MISP - The Design And Implementation Of A Collaborative .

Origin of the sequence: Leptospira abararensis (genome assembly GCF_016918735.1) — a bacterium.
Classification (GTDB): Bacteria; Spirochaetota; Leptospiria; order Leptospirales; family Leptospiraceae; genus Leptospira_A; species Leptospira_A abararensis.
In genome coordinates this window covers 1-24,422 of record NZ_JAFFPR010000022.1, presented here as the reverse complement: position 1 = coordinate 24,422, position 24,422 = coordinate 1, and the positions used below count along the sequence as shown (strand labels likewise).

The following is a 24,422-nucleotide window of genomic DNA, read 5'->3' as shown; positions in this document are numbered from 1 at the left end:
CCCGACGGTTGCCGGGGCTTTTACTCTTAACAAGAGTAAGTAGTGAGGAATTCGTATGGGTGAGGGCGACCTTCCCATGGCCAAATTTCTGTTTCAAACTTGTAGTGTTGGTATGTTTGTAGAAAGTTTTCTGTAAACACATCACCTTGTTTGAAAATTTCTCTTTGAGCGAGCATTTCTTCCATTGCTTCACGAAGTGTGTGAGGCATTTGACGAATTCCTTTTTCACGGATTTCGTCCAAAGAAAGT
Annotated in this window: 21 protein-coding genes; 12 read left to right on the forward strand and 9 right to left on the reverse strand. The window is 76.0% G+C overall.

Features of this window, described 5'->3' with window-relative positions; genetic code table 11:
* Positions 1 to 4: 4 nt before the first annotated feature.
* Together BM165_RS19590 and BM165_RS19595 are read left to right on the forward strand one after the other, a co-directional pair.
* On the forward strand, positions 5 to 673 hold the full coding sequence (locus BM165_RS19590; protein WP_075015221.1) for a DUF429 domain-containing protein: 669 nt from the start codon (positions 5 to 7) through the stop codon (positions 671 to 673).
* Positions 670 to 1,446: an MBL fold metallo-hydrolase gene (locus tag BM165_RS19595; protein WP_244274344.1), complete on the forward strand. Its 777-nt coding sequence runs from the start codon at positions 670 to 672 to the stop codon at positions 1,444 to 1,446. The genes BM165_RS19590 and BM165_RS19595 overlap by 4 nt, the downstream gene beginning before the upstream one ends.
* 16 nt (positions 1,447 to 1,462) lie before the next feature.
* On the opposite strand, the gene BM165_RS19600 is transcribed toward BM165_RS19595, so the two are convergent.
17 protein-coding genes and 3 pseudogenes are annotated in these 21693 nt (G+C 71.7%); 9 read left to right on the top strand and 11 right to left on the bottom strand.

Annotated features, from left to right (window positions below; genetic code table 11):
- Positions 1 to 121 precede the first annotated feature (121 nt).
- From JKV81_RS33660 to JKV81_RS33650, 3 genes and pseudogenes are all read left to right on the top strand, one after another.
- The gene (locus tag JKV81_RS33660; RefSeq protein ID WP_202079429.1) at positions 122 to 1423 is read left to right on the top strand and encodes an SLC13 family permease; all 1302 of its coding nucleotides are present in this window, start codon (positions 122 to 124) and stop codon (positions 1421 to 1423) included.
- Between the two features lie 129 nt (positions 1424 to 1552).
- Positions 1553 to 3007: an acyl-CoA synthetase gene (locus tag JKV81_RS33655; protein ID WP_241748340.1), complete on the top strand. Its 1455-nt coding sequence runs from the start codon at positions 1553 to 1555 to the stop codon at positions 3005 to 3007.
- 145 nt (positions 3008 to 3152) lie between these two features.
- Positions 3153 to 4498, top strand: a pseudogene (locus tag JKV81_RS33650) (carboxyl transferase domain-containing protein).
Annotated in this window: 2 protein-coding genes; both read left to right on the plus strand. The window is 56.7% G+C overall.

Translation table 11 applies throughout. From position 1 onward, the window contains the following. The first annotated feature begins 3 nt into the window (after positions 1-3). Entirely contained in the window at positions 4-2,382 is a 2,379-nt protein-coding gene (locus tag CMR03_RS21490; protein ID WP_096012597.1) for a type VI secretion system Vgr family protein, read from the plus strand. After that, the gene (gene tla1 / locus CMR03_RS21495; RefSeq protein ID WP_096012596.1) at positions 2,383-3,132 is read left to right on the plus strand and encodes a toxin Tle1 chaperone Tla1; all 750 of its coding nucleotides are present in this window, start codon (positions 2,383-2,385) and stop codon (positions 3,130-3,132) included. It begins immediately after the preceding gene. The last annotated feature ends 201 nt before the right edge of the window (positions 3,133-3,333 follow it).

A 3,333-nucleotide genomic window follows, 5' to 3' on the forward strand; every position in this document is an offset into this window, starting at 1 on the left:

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MISP - The Design and Implementation of a CollaborativeThreat Intelligence Sharing PlatformCynthia WagnerAlexandre DulaunoyFondation RESTENA2, avenue de l’UniversitéL-4365 luCIRCL - Computer IncidentResponse Center Luxembourg41, Avenue de la GareL-1611 �rard WagenerAndras IklodyCIRCL - Computer IncidentResponse Center Luxembourg41, Avenue de la GareL-1611 Luxembourg,Luxembourggerard.wagener@circl.luCIRCL - Computer IncidentResponse Center Luxembourg41, Avenue de la GareL-1611 T1.The IT community is confronted with incidents of all kindsand nature, new threats appear on a daily basis. Fightingthese security incidents individually is almost impossible.Sharing information about threats among the communityhas become a key element in incident response to stay ontop of the attackers. Reliable information resources, providing credible information, are therefore essential to the ITcommunity, or even at broader scale, to intelligence communities or fraud detection groups.This paper presents the Malware Information Sharing Platform (MISP) and threat sharing project, a trusted platform,that allows the collection and sharing of important indicators of compromise (IoC) of targeted attacks, but also threatinformation like vulnerabilities or financial indicators used infraud cases. The aim of MISP is to help in setting up preventive actions and counter-measures used against targeted attacks. Enable detection via collaborative-knowledge-sharingabout existing malware and other threats.The number of new threats and incident indicators areconstantly increasing and there is no indication that thistrend will stop soon. Detecting and handling these threatsindividually has become almost impossible, since accurateclassification or reliable taxonomies of threats differ withinexisting solutions and often the distribution of informationis limited or restricted to selected users. This poses majorconstraints.In the era of ‘generation Y’ or ‘generation social media’,individuals who grew up with technologies to become socalled digital natives, sharing and collaboration within acommunity has become an attitude towards life. Recently,this trend of sharing all kind of information within a community can also be observed for the IT-community. Promoting collaboration and information sharing is critical incommunity driven domains such as IT. On one hand dueto the sensitiveness of data, and on the other by sharinginformation, new threats can be identified more quickly ina joint-effort and response can be adequately coordinatedthroughout the whole community. Therefore, the need forhaving reliable information sharing platforms in place willbe a key to successful collaboration and incident response inthe near future.This paper presents the Malware Information Sharing Platform, also called MISP, and provides an overview of its technical implementation. The aim of this project is to provide aplatform, where actors of private or public IT-communitiescan share information and IoCs about existing threats fromvarious domains. Such as cyber security, finance, etc., tocontribute to a better over-all security understanding.The paper is organized as follows: Section 2 discusses recent works that deal with the handling of threat intelligencecollection and sharing. Section 3 provides the motivation forMISP, describes the most important technical modules likethe sharing models and the synchronization process. In section 4 the actual MISP platform is briefly described. Section5 shows the actual results about usage and relevant statis-KeywordsThreat intelligence management; IT security; collaborativeinformation sharing; trust; incident responsePermission to make digital or hard copies of all or part of this work for personal orclassroom use is granted without fee provided that copies are not made or distributedfor profit or commercial advantage and that copies bear this notice and the full citationon the first page. Copyrights for components of this work owned by others than theauthor(s) must be honored. Abstracting with credit is permitted. To copy otherwise, orrepublish, to post on servers or to redistribute to lists, requires prior specific permissionand/or a fee. Request permissions from permissions@acm.org.WISCS’16, October 24 2016, Vienna, Austriac 2016 Copyright held by the owner/author(s). Publication rights licensed to ACM.ISBN 978-1-4503-4565-1/16/10. . . 15.00DOI: ION